36. Slotkin, T. A. (1998). Fetal nicotine or cocaine exposure: Which one is worse? Journal of Pharmacological Experimental Therapies, 285, 931–945.Google Scholar
  37. Halliday, G. (1995). Treating nightmares in children. In C. E. Schaefer (Ed.), Clinical handbook of sleep disorders in children (pp. 149–175). Northvale, NJ: Jason Aronson.Google Scholar
  38. Laberge, L., Tremblay, R. E., Vitaro, F., & Montplaisir, J. (2000). Development of parasomnias from childhood to early adolescence. Pediatrics, 106(1), 67–74.PubMedCrossRefGoogle Scholar
  39. Mindell, J. A. (1993). Sleep disorders in children. Health Psychology, 12(2), 151–162.PubMedCrossRefGoogle Scholar
  40. National Sleep Foundation, 1522 K Street, NW, Suite 500, Washington, DC 20005, Phone: (202) 347-3471, Fax: (202) 347-3472, E-mail:, Scholar
  41. American Psychiatric Association. (2000). Diagnostic and Statistical Manual (4th ed., Text Revision). Washington, DC: Author.Google Scholar
  42. Culbertson, J. L, & Edmonds, J. (1996). Learning disabilities. In R. Adams, O. Parsons, J. L. Culbertson, & S. J. Nixon (Eds.), Neuropsychology for clinical practice: Etiology, assessment, and treatment of common neurological problems (pp. 331–408). Washington, DC: American Psychological Association.CrossRefGoogle Scholar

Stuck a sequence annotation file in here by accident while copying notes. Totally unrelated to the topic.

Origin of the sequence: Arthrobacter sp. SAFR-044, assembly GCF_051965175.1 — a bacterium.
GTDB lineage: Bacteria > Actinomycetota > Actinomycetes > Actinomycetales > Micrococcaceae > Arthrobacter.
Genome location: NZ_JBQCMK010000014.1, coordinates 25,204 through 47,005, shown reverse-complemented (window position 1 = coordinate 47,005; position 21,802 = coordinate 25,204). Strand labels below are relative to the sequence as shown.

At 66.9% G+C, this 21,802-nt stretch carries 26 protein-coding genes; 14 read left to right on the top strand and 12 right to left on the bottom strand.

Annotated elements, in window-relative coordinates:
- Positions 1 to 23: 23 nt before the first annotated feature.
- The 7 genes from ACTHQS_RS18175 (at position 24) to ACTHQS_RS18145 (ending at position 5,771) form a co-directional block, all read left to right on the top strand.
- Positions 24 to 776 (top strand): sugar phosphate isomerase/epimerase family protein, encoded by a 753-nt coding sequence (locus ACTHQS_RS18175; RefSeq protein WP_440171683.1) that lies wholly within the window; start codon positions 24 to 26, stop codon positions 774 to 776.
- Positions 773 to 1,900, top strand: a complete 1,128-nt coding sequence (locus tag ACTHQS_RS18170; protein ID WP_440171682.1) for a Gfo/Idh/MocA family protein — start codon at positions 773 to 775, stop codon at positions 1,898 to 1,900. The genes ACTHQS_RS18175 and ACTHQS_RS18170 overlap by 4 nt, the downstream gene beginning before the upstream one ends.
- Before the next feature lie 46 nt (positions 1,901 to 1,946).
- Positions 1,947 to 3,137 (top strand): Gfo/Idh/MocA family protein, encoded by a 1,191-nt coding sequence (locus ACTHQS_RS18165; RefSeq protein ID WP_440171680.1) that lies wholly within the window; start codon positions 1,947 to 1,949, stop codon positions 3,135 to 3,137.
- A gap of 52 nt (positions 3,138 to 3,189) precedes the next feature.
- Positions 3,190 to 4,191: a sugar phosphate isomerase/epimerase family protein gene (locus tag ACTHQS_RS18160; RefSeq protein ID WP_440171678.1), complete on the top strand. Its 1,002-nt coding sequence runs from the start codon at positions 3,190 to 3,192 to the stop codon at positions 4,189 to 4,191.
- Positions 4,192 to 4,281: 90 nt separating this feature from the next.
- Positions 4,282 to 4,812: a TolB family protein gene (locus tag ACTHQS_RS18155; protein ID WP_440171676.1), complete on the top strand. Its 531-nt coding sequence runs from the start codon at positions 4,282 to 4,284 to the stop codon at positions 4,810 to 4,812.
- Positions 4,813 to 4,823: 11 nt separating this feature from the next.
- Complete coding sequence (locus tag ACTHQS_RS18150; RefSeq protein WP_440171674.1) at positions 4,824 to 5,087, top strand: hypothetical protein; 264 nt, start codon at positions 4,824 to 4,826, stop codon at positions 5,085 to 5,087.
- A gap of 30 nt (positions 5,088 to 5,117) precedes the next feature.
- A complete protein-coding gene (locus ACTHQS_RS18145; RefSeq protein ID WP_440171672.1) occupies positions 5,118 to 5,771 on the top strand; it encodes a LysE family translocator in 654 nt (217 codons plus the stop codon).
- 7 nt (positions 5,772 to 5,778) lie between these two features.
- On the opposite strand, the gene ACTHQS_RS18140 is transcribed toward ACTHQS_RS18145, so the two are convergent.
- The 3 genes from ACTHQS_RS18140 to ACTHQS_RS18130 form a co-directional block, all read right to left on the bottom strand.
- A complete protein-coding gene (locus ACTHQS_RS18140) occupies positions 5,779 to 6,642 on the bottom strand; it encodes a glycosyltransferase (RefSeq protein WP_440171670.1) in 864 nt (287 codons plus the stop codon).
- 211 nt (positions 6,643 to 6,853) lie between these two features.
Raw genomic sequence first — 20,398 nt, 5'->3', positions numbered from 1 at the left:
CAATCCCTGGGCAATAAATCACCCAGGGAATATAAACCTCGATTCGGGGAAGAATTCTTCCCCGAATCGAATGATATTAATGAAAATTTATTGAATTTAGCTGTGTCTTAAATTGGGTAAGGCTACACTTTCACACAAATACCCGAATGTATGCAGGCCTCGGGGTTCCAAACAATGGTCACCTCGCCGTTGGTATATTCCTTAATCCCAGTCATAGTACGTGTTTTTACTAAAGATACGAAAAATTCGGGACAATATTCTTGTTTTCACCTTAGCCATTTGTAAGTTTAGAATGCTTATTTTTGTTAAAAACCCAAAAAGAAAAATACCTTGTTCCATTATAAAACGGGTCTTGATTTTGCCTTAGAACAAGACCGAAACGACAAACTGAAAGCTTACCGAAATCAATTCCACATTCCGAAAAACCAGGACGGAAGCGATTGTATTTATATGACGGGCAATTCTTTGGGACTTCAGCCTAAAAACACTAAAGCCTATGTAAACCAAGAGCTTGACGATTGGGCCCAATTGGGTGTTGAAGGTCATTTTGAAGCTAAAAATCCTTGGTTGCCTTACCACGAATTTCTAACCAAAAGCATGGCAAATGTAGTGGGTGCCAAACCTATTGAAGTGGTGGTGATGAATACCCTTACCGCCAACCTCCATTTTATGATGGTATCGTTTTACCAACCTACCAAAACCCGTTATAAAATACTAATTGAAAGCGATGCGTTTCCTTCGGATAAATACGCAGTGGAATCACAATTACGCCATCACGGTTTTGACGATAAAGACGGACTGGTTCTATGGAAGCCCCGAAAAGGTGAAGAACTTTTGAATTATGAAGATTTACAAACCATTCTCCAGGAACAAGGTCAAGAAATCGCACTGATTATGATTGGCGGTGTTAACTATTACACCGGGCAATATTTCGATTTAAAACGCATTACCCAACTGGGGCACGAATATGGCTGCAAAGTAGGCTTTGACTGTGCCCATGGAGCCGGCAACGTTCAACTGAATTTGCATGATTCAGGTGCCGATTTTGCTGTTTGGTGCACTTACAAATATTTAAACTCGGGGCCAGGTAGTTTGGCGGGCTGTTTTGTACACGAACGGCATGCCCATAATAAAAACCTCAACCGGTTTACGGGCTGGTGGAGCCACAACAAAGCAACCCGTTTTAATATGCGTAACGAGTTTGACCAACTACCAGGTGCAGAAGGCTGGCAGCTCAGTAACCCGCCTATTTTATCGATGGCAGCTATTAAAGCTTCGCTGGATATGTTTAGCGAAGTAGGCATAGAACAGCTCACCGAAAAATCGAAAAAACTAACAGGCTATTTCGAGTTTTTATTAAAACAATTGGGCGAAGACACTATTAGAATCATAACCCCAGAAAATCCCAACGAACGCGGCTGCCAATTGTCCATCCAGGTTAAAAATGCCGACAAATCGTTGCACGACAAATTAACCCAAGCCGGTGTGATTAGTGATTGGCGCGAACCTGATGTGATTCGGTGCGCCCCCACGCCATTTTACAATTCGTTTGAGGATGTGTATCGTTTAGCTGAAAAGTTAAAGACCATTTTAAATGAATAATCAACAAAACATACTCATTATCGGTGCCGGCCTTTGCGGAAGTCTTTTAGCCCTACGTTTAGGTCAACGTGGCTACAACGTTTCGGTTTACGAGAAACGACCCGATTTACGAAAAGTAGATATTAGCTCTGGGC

43. Johnson, D. J., & Myklebust, H. R. (1967). Nonverbal disorders of learning. In D. J. Johnson & H. R. Myklebust (Eds.), Learning disabilities: Educational principles and practices. New York: Grune & Stratton.Google Scholar
  44. Rourke, B. P. (1989). Nonverbal learning disabilities: The syndrome and the model. New York: Guilford.Google Scholar
  45. Voeller, K. K. S. (1986). Right hemisphere deficit syndrome in children. American Journal of Psychiatry, 143, 1004–1009.PubMedGoogle Scholar
  46. MacFarlane, C. E., Brown, D. C., Johnston, L. B., Patton, M. A., Dunger, D. B., Savage, M. O., McKenna, W. J., & Kelnar, C. J. (2001). Growth hormone therapy and growth in children with Noonan’s syndrome: Results of 3 years’ follow-up. Journal of Clinical Endocrinology & Metabolism, 86, 1953–1956.CrossRefGoogle Scholar
  47. Mendez, H. M., & Opitz, J. (1985). Noonan syndrome: A review. American Journal of Medical Genetics, 21, 493–506.PubMedCrossRefGoogle Scholar